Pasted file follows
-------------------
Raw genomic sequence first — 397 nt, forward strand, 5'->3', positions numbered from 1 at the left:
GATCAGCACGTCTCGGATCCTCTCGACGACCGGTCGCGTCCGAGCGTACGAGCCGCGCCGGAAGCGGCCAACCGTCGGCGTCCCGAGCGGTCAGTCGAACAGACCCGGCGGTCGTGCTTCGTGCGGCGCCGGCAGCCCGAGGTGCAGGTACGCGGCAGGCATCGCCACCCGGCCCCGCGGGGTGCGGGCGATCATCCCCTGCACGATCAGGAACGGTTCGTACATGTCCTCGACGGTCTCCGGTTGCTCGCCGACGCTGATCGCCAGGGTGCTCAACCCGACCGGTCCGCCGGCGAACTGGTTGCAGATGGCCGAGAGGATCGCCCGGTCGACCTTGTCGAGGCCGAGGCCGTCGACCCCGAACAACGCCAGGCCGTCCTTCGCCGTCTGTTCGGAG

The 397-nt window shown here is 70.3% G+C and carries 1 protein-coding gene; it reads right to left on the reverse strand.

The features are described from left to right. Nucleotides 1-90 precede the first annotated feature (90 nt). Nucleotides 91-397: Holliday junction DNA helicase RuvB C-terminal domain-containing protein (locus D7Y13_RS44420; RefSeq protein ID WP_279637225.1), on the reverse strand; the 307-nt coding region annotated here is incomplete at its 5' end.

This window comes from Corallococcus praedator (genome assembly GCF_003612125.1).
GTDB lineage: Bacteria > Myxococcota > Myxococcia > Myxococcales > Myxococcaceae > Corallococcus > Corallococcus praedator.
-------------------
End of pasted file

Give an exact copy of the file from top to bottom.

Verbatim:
Raw genomic sequence first — 397 nt, forward strand, 5'->3', positions numbered from 1 at the left:
GATCAGCACGTCTCGGATCCTCTCGACGACCGGTCGCGTCCGAGCGTACGAGCCGCGCCGGAAGCGGCCAACCGTCGGCGTCCCGAGCGGTCAGTCGAACAGACCCGGCGGTCGTGCTTCGTGCGGCGCCGGCAGCCCGAGGTGCAGGTACGCGGCAGGCATCGCCACCCGGCCCCGCGGGGTGCGGGCGATCATCCCCTGCACGATCAGGAACGGTTCGTACATGTCCTCGACGGTCTCCGGTTGCTCGCCGACGCTGATCGCCAGGGTGCTCAACCCGACCGGTCCGCCGGCGAACTGGTTGCAGATGGCCGAGAGGATCGCCCGGTCGACCTTGTCGAGGCCGAGGCCGTCGACCCCGAACAACGCCAGGCCGTCCTTCGCCGTCTGTTCGGAG

The 397-nt window shown here is 70.3% G+C and carries 1 protein-coding gene; it reads right to left on the reverse strand.

The features are described from left to right. Nucleotides 1-90 precede the first annotated feature (90 nt). Nucleotides 91-397: Holliday junction DNA helicase RuvB C-terminal domain-containing protein (locus D7Y13_RS44420; RefSeq protein ID WP_279637225.1), on the reverse strand; the 307-nt coding region annotated here is incomplete at its 5' end.

This window comes from Corallococcus praedator (genome assembly GCF_003612125.1).
GTDB lineage: Bacteria > Myxococcota > Myxococcia > Myxococcales > Myxococcaceae > Corallococcus > Corallococcus praedator.